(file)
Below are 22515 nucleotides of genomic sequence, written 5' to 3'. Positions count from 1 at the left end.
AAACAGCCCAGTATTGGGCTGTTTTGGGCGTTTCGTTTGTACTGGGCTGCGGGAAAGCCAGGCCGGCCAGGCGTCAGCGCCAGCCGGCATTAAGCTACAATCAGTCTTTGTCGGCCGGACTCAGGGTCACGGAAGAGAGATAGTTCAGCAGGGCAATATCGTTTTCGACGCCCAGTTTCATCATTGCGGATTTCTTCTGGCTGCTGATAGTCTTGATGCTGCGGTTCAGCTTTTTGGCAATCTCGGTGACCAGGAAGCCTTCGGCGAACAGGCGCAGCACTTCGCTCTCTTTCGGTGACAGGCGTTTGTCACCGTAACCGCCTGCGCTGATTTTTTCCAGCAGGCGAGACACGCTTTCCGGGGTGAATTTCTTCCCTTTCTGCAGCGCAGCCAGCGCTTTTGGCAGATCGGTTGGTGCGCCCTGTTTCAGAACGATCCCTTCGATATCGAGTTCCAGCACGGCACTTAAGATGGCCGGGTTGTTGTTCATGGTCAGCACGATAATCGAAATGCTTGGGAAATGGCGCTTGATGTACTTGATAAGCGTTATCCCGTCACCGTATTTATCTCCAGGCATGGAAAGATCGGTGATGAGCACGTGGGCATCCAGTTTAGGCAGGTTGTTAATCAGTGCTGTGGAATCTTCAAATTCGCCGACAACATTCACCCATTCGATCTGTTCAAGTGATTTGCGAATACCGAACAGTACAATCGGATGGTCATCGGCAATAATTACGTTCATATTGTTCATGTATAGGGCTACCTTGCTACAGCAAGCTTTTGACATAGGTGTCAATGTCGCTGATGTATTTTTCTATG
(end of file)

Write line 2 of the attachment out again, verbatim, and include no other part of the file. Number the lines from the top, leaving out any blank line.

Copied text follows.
AAACAGCCCAGTATTGGGCTGTTTTGGGCGTTTCGTTTGTACTGGGCTGCGGGAAAGCCAGGCCGGCCAGGCGTCAGCGCCAGCCGGCATTAAGCTACAATCAGTCTTTGTCGGCCGGACTCAGGGTCACGGAAGAGAGATAGTTCAGCAGGGCAATATCGTTTTCGACGCCCAGTTTCATCATTGCGGATTTCTTCTGGCTGCTGATAGTCTTGATGCTGCGGTTCAGCTTTTTGGCAATCTCGGTGACCAGGAAGCCTTCGGCGAACAGGCGCAGCACTTCGCTCTCTTTCGGTGACAGGCGTTTGTCACCGTAACCGCCTGCGCTGATTTTTTCCAGCAGGCGAGACACGCTTTCCGGGGTGAATTTCTTCCCTTTCTGCAGCGCAGCCAGCGCTTTTGGCAGATCGGTTGGTGCGCCCTGTTTCAGAACGATCCCTTCGATATCGAGTTCCAGCACGGCACTTAAGATGGCCGGGTTGTTGTTCATGGTCAGCACGATAATCGAAATGCTTGGGAAATGGCGCTTGATGTACTTGATAAGCGTTATCCCGTCACCGTATTTATCTCCAGGCATGGAAAGATCGGTGATGAGCACGTGGGCATCCAGTTTAGGCAGGTTGTTAATCAGTGCTGTGGAATCTTCAAATTCGCCGACAACATTCACCCATTCGATCTGTTCAAGTGATTTGCGAATACCGAACAGTACAATCGGATGGTCATCGGCAATAATTACGTTCATATTGTTCATGTATAGGGCTACCTTGCTACAGCAAGCTTTTGACATAGGTGTCAATGTCGCTGATGTATTTTTCTATG